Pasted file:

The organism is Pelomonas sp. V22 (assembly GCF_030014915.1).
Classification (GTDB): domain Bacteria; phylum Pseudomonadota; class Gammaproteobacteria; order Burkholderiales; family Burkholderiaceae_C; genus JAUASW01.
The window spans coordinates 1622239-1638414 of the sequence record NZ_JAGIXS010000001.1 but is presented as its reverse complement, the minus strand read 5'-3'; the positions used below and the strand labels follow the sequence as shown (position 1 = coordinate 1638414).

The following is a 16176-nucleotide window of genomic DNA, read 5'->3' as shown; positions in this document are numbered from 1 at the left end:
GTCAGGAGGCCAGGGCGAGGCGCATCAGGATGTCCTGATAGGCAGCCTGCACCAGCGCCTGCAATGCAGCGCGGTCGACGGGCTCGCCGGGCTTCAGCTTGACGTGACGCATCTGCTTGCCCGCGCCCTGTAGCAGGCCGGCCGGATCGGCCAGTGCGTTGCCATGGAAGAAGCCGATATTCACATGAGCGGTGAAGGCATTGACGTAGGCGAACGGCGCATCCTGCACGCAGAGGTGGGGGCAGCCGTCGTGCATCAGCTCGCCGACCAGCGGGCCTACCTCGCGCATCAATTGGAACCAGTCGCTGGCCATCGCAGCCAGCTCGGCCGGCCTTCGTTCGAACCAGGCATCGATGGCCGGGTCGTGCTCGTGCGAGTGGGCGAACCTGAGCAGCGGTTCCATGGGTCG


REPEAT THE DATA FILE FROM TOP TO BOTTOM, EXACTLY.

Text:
The organism is Pelomonas sp. V22 (assembly GCF_030014915.1).
Classification (GTDB): domain Bacteria; phylum Pseudomonadota; class Gammaproteobacteria; order Burkholderiales; family Burkholderiaceae_C; genus JAUASW01.
The window spans coordinates 1622239-1638414 of the sequence record NZ_JAGIXS010000001.1 but is presented as its reverse complement, the minus strand read 5'-3'; the positions used below and the strand labels follow the sequence as shown (position 1 = coordinate 1638414).

The following is a 16176-nucleotide window of genomic DNA, read 5'->3' as shown; positions in this document are numbered from 1 at the left end:
GTCAGGAGGCCAGGGCGAGGCGCATCAGGATGTCCTGATAGGCAGCCTGCACCAGCGCCTGCAATGCAGCGCGGTCGACGGGCTCGCCGGGCTTCAGCTTGACGTGACGCATCTGCTTGCCCGCGCCCTGTAGCAGGCCGGCCGGATCGGCCAGTGCGTTGCCATGGAAGAAGCCGATATTCACATGAGCGGTGAAGGCATTGACGTAGGCGAACGGCGCATCCTGCACGCAGAGGTGGGGGCAGCCGTCGTGCATCAGCTCGCCGACCAGCGGGCCTACCTCGCGCATCAATTGGAACCAGTCGCTGGCCATCGCAGCCAGCTCGGCCGGCCTTCGTTCGAACCAGGCATCGATGGCCGGGTCGTGCTCGTGCGAGTGGGCGAACCTGAGCAGCGGTTCCATGGGTCG